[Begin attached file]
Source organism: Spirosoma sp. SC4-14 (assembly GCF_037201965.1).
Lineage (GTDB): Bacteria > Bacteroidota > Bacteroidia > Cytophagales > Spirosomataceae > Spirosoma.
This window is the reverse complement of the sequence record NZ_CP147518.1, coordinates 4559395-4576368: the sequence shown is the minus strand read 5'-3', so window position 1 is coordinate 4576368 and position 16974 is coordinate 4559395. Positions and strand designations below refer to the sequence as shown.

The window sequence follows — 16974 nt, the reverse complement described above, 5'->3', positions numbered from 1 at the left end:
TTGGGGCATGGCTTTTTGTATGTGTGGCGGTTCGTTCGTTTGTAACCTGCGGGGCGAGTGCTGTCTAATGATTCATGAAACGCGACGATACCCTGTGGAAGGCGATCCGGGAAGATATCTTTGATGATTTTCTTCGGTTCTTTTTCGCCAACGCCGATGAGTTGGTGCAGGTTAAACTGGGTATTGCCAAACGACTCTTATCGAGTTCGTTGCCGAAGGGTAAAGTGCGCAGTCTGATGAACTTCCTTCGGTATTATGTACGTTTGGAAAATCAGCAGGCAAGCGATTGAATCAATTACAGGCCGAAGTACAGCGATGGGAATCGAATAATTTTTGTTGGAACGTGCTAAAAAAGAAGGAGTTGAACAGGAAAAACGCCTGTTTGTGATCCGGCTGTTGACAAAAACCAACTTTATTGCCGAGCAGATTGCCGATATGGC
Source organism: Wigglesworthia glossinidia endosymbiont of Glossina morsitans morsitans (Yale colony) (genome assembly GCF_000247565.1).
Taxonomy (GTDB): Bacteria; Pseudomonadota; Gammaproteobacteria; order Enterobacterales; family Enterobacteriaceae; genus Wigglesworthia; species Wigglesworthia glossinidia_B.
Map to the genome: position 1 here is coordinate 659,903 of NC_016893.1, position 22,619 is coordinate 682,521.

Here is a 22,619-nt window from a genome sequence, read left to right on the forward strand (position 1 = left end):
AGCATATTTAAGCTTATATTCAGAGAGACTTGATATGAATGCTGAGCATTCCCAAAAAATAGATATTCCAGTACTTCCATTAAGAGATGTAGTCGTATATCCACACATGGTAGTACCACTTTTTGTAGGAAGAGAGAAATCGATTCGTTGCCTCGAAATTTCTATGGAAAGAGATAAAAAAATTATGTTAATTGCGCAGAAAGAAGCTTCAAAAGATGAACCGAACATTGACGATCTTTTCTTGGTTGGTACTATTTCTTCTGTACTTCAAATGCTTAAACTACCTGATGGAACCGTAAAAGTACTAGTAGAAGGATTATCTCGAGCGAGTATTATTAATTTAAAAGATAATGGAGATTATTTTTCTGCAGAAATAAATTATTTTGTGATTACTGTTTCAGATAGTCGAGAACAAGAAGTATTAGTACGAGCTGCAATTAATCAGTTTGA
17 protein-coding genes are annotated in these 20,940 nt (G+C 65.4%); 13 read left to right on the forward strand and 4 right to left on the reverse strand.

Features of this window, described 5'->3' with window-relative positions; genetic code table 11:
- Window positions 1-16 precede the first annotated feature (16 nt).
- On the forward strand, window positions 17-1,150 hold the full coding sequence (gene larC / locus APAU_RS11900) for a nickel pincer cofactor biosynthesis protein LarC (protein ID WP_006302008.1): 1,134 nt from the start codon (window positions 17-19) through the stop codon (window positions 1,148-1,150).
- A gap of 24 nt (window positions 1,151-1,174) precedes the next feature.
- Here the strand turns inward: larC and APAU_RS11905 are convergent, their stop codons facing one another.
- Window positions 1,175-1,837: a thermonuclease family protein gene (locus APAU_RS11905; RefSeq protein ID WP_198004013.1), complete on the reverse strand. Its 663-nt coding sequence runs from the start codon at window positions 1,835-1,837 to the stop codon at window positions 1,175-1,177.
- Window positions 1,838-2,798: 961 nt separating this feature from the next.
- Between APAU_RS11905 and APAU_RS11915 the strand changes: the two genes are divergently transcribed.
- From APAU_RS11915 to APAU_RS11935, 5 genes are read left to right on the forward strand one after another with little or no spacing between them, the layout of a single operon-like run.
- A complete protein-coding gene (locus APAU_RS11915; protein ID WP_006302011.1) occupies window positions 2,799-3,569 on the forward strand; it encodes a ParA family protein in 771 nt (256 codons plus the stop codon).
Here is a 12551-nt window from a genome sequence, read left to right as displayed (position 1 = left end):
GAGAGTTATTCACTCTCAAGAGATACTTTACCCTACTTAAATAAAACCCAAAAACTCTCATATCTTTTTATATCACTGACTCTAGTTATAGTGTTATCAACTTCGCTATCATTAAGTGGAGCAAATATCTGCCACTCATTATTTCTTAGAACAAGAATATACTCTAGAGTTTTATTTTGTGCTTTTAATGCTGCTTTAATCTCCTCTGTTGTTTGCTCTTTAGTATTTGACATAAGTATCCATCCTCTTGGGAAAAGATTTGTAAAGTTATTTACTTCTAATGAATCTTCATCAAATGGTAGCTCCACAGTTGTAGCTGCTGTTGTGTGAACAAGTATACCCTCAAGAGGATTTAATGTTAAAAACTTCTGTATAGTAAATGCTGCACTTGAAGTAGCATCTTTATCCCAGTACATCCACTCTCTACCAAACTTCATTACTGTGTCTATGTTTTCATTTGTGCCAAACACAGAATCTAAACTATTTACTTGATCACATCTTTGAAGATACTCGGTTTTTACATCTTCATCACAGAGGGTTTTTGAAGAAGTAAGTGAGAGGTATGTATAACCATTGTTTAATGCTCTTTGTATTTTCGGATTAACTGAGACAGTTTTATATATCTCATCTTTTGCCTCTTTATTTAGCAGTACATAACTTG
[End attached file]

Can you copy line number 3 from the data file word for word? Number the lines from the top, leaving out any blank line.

This window is the reverse complement of the sequence record NZ_CP147518.1, coordinates 4559395-4576368: the sequence shown is the minus strand read 5'-3', so window position 1 is coordinate 4576368 and position 16974 is coordinate 4559395. Positions and strand designations below refer to the sequence as shown.